Wikipedia is the work of amateurs, they believe that an n-endless count of humans may somewhere in a distant future produce a free encyclopedia that may contain all information, wisdom, knowledge – remember the cite about monkeys and typewriters?
    I think Horst is very right but forgot two mean princinples of information retrieval:
    1. Don’t rely on one source only.
    2. Don’t rely on one source only.
    My personal extension on this topic:
    Don’t rely on one search-engine, don’t rely on the world wide web.
    The deep internal and external linking within wikipedia is not a wikipedia problem, Google started to count incoming links as a criteria of quality or intrest, but that isn’t a good idea and it is easy to forge – as we all know, Google sucks even more.
    On the other hand: Why is everbody reading, citing and linking to Joerg aka the Schockwellenreiter?
    Joerg has no clue and is extremly biased, he associates UBE/UCE with Hormel Food Corp. and belives he can stop UBE/UCE related problems with forged e-mail adresses, I bet he and many other individuals like wikipedia, because wikipedia has all the easy answers he has easy questions for.
    No wikipedia user or author wants a qa process, because somebody could proof most of the wikipedia authors and articles wrong, biased or incomplete. That would proof wikipedia as a waste of resources and efforts.
    Its a very comon problem: Face it, quite nobody likes complex, well researched, high quality, peer-reviewed, nonbiased articles and is able to produce, afford, understand and consume that hard stuff, your head may explode, your view of the world may change, you may change.
    Quite everyone wants free (as in free beer), easy (as in easy to unterstand) information, (did I say infomation — err, I mean biased entertainment) tailored to his needs, to call some names: www, wikipedia, blogs, google, schockwellenreiter – all are easy, biased, incomplete and everybody who claims “google knows” knows nothing at all (and isn’t aware of this fact).
    Schopenhauer said: “Every man takes the limits of his own field of vision for the limits of the world.” and he is damn right.

  7. Yes there is a qa-process in Wikipedia, but it just doesn’t scale.
    I think a lot of people would like a qa process, but nearly nobody wants to do the hard work of reviewing for free. Thats one of the reasons why nupedia failed.
    I think Schopenhauer is right, and I think that’s the reason it is very difficult to write “complex, well researched, high quality, peer-reviewed, nonbiased articles”.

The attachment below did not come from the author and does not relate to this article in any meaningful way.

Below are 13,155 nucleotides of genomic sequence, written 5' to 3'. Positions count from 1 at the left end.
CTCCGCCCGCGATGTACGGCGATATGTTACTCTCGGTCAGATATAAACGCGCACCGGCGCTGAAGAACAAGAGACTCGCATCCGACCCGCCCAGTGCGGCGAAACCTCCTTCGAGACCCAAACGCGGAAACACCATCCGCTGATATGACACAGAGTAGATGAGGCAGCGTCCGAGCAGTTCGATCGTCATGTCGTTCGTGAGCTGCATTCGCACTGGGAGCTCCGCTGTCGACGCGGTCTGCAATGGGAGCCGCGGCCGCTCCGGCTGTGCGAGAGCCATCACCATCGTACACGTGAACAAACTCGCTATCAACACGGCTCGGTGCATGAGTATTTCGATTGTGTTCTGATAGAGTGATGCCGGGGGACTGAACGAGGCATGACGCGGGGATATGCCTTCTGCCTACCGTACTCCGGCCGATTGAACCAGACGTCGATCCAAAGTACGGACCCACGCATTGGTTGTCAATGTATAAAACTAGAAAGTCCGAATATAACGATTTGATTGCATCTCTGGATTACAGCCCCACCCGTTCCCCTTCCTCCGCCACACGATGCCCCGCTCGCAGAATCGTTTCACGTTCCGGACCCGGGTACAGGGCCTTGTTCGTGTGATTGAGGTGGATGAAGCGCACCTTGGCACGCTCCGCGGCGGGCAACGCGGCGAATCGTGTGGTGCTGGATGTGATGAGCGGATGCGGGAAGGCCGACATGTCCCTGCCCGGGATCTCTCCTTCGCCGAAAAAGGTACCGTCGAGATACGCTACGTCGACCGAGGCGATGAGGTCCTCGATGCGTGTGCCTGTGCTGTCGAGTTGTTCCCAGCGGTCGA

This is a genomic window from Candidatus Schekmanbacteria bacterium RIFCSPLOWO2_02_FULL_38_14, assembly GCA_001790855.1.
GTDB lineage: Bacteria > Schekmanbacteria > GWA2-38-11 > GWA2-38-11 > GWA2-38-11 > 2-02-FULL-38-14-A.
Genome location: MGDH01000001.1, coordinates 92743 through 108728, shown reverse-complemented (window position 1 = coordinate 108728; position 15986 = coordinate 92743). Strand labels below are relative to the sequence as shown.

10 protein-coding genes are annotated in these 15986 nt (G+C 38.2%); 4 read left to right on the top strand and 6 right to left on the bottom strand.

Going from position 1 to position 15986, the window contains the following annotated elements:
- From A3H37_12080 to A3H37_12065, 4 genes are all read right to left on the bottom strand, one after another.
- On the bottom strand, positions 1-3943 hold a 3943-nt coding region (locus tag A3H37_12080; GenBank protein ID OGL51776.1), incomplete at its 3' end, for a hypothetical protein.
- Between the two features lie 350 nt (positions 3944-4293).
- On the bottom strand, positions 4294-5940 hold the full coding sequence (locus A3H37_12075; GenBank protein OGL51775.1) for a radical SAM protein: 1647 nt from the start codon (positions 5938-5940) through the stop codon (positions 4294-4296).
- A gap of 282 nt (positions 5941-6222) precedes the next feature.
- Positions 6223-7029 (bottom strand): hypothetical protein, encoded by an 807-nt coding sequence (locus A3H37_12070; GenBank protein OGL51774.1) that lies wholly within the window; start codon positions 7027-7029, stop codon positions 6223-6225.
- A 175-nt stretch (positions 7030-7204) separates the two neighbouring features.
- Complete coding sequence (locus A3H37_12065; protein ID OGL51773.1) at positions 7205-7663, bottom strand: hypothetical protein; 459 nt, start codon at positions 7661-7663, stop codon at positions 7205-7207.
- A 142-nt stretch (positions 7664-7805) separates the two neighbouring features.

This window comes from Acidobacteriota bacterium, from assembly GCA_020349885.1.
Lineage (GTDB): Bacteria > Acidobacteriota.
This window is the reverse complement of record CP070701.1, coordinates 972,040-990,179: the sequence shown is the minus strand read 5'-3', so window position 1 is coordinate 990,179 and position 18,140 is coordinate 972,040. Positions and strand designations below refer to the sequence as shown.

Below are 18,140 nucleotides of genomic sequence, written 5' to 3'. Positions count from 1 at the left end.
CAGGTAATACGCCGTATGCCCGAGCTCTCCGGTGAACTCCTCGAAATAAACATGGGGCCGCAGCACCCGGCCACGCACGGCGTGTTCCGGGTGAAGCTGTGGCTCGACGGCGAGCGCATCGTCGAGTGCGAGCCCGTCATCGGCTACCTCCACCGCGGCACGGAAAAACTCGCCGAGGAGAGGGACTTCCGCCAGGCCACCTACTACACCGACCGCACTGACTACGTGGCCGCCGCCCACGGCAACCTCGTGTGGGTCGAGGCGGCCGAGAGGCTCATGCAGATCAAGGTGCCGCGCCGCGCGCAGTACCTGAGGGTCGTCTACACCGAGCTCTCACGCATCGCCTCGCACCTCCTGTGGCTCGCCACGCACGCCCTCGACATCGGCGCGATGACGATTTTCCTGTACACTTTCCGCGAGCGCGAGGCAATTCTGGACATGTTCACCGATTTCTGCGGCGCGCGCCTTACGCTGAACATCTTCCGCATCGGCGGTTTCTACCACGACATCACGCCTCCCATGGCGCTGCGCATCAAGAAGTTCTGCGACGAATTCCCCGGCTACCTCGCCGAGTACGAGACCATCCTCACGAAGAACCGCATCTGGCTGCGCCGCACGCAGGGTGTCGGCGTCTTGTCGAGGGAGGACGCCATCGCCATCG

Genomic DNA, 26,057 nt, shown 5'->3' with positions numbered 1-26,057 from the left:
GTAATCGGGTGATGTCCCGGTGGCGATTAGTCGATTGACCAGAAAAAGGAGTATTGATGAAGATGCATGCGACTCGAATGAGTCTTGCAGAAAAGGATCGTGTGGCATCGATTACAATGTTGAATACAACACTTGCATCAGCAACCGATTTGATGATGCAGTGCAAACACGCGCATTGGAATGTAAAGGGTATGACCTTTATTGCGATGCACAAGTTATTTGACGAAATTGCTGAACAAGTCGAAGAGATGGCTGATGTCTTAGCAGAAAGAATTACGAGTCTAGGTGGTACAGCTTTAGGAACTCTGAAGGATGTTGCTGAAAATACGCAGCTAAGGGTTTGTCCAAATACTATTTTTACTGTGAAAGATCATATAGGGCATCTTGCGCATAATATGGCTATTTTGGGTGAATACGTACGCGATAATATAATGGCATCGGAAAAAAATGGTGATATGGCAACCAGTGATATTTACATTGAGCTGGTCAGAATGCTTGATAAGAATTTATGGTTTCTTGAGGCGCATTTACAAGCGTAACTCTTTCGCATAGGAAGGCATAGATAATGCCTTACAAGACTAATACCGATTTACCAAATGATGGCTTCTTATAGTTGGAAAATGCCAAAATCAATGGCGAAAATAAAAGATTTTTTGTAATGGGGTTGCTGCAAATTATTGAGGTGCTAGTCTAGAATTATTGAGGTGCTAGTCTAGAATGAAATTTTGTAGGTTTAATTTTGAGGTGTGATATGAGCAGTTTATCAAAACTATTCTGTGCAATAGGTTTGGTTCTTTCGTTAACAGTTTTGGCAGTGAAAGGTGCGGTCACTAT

8. Stefan: Your longish comment summarizes *excellently* what I wanted to express. Thank you.

  9. My opinion is that wiki (software and concept) is fine for ongoing work and describing progress on a topic or a piece of work, its scrap paper.
    I don’t see peer-reviews in wikipedia as an qa-process at all, because there is no end to it.
    If an article is (almost) complete, somebody will come along and rewrite and possible remove or replace information forcing others to rise the quality again, rewrite the article again and to review it again, destroying efforts of other authors and reviewers, that means there may be quality but it isn’t assured that it stays this way. The wikipedians compensate a lack of concept, authors, skills or knowledge by rising their efforts again and again:
    http://www.heise.de/newsticker/meldung/47996 — looks like its not only the qa-process that doesn’t scale (I bet Horst is rotfling his ass off at this time).
    Some thoughts:
    What makes Matthias think that the wikipedia quality assurance (the “many eyeballs” idea) will work exact the same way for wikipedia like it does for the linux kernel? The linux kernel uses a complete different approach, and you have to know at least a programming language (a skill) to contribute.
    Why does the wikipedia database store so much redundant information internally? Is it really necessary to reproduce each article from his earliest origins? Sounds like vanity or a big mysql testbench to me and not like a software to carry out a encyclopedia project?
    Why does wikipedia don’t elect a board of directors or reviewers that try to assure quality and seal or mark complete articles and focus on other articles that are incomplete or wrong?
    Why does every wikipedian belive he can do better than Denis Diderot shouldn’t his try act like a warning to each of them?

  10. Ad qa. It is still discussed if the good articles should be moderated. The question is, who should decide that an article is good (or maybe good enough for mankind). A lot of changes are of political nature.
    When the Wikipedia people chose MySQL as Backend, they probably didn’t expect that it would grow that fast.
    MySQL is nice for small and medium size sites, but not for that large sites.
    Ad Linux Kernel, I have seen enough people posting on OpenSource projects mailinglists that can’t program. (“On the internet nobody knows you’re a dog”)
    ad database size. The Database is already split into two parts. cur and old (e.g. for de cur is 87MB and old is 1789MB).
    And I have to agree, it is impressive how Horst predicted the future

  11. “MySQL is nice for small and medium size sites, but not for that large sites. ”
    try saying that to Jeremy Zawodny, head MySQL guru at Yahoo.
    scaling mysql isn’t down to mysql itself – it’s down to the architecture of your app and the network of servers you have and they way they are configured.
    the scaling is pushed down the stack so to speak.

  12. Thanks for the late comment. Well I searched Jeremy’s blog for “Wikipedia”, and the only entry i found was an article about Brad from LJ, who wrote an extension called memcached to increase MySQL performance and this extension is now used by Wikipedia too.
    That was exactly my point, with sites like Wikipedia or LJ you are hitting the limits of MySQL fast.